The study was carried out at the farm of UTU-La Carolina and Veterinary Faculty, Uruguay (348S). Six primiparous Aberdeen Angus cows in luteal phase were selected to assure high progesterone concentrations. Twenty-four millilitres of blood without anticoagulant were collected from each cow by jugular venepuncture, and placed in two 12 ml glass tubes. One of the tubes was maintained at ambient temperature (AT,n
= 6) and the other was immediately placed in an icebox (LT,n= 6). At 1, 4, 8 and 24 h after collection, 1 ml serum aliquots were taken from the tubes, placed in a vial and stored at ^208C until hormone determination. Records of maximum and minimum ambient temperature for that day were 358C and 268C, respectively, thus AT tubes were always at4258C. The temperature in refrigerated samples, measured by inserting a thermometer inside the tubes, was 108C.
Serum progesterone concentrations were measured in duplicate using a solid-phase
I RIA kit (Diagnostic Product Co., Los Angeles, CA, USA). The analytical detection limit of the assay was 0.1 ng/ml and the intra-assay and inter-assay coe¤cients of variation were 6.4% and 8.0%, respectively.
Since the range of initial progesterone concentrations of all cows was wide (3.56^ 8.93 ng/ml), for statistical analysis the progesterone values determined in 1 h samples were taken as 100% and the values of the subsequent samples were expressed as a percentage of the initial value (Breuelet al., 1988). The e¡ects of temperature, time and temperature6time were analysed by mixed procedure using Statistical Analysis System (SAS, 1999^2000). Results are expressed as mean+SEM.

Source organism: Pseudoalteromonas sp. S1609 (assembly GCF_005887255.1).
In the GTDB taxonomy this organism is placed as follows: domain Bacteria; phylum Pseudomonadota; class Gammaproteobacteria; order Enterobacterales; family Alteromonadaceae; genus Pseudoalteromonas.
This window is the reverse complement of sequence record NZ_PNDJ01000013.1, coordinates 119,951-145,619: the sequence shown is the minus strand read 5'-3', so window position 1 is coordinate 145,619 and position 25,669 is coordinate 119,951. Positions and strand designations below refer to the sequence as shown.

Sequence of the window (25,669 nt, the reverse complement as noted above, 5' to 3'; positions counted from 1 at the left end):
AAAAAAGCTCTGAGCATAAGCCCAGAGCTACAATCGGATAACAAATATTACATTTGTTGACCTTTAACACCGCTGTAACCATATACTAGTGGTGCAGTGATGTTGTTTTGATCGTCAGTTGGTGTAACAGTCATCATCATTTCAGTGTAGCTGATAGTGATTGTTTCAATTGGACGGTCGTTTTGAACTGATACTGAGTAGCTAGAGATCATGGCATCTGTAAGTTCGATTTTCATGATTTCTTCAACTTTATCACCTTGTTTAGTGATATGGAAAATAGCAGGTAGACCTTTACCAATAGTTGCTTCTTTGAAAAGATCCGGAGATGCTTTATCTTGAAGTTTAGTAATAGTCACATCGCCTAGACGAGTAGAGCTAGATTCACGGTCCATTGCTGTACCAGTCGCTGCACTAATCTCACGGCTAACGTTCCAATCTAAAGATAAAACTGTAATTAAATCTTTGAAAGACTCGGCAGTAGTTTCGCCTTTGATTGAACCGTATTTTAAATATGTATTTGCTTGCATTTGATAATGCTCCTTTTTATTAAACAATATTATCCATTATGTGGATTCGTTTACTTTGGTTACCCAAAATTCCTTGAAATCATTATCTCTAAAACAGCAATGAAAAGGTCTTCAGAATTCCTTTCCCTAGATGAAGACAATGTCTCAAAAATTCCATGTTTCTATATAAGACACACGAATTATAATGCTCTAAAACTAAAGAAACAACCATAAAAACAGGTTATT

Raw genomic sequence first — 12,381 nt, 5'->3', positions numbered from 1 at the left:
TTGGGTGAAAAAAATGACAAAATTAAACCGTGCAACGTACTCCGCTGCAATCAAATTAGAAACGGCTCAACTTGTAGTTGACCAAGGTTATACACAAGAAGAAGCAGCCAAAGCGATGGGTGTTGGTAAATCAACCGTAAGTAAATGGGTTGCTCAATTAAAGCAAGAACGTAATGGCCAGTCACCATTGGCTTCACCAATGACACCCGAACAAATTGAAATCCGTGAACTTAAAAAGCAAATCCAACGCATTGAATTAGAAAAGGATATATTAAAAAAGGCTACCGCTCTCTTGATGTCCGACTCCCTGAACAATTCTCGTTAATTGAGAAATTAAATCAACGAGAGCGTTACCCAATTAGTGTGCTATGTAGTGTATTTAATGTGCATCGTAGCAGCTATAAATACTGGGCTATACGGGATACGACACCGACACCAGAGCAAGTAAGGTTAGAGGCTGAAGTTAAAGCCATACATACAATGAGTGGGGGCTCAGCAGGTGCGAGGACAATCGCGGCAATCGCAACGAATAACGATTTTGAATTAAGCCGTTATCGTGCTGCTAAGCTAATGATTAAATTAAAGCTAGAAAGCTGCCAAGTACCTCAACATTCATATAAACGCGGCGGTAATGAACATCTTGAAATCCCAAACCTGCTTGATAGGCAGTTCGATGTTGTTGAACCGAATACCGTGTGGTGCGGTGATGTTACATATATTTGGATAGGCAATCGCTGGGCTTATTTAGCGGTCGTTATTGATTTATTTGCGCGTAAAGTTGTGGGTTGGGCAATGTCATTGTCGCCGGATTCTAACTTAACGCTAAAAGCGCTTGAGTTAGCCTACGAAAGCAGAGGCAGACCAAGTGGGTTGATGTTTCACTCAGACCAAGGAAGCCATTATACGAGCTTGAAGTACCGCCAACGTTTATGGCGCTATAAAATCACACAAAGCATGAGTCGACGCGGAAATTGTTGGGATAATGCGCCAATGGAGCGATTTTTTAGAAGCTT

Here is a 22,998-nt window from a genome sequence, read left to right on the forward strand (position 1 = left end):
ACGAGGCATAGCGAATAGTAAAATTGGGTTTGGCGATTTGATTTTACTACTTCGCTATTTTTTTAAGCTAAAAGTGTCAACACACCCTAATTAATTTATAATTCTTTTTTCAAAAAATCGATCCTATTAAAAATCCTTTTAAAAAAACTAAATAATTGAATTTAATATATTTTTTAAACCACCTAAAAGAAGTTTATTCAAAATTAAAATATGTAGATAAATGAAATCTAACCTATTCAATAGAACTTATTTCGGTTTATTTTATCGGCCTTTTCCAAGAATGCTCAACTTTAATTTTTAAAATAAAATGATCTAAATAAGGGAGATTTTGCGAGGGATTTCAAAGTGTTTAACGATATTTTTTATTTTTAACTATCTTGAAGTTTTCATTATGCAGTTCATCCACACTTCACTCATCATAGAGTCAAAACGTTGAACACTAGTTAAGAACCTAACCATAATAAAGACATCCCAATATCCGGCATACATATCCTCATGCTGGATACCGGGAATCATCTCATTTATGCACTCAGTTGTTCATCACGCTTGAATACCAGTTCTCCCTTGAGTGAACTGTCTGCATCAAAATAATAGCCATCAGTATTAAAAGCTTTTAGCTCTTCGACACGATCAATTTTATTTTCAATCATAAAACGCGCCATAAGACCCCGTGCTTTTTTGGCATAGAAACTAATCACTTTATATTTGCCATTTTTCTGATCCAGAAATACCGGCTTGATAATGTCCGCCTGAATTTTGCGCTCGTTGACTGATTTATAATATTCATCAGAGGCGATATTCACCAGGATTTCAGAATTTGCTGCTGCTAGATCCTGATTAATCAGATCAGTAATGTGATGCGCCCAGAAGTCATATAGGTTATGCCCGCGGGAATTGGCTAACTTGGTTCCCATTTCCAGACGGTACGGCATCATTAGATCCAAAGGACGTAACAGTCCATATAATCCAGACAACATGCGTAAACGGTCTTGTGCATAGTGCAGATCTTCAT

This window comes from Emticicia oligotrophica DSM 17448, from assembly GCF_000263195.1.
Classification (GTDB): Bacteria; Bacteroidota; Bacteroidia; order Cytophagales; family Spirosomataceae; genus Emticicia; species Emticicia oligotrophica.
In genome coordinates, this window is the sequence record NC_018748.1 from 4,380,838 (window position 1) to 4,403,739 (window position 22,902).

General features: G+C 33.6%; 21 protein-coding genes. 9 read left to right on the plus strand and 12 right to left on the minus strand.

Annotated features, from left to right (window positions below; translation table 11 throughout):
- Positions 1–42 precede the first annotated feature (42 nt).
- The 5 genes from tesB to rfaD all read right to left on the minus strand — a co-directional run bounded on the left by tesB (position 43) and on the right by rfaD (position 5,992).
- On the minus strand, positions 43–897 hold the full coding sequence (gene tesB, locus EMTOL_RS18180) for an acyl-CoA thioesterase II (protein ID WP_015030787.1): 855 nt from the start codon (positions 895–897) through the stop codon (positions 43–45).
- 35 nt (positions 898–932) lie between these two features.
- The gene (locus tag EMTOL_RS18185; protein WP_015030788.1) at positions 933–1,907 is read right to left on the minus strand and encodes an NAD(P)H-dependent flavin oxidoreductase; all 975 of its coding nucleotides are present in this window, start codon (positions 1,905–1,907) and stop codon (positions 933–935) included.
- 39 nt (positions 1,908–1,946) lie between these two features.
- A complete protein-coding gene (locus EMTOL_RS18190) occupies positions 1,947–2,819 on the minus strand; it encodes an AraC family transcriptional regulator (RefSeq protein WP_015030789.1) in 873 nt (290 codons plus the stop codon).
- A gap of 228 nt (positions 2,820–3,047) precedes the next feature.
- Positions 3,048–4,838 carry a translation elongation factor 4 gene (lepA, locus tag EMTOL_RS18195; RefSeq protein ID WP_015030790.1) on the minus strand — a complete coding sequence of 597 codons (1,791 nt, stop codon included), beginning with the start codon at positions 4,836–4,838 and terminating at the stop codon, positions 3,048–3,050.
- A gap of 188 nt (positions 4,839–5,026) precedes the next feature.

Mean initial progesterone concentrations were 5.68+0.55 ng/ml. Temperature (p50.0001), time (p50.0001) and temperature6time (p50.02) a¡ected the progester- one concentration. A signi¢cant decline (p50.02) in progesterone in samples stored at
4258C was found in the ¢rst 4 h, whereas in refrigerated samples the decline (p50.02) was ¢rst observed at 8 h (Figure 1).
When whole cow blood with anticoagulants was stored at room temperature, in the ¢rst 8 h progesterone concentrations decreased to 40% of the initial measurement (10% decline/h) and only 8% or less of initial progesterone remained at 24 h, whereas with storage at 48C the decline was only to 80% of the initial progesterone in the ¢rst 6 h and to 55% by 24 h (Oltner and Edqvist, 1982; Reimerset al., 1983). The decline found in 382
our study in clotted blood was less than that observed in non-clotted blood by these authors. However, our results are similar to observations by Reimers (1983), who found a decline to around 60% of initial progesterone concentrations in the ¢rst 8 h and to approximately 50% at 24 h. This was probably due to a decreased exposure of progesterone to the cells once the blood had clotted. In contrast, Breuel and colleagues (1988) did not ¢nd di¡erences between heparinized and clotted samples.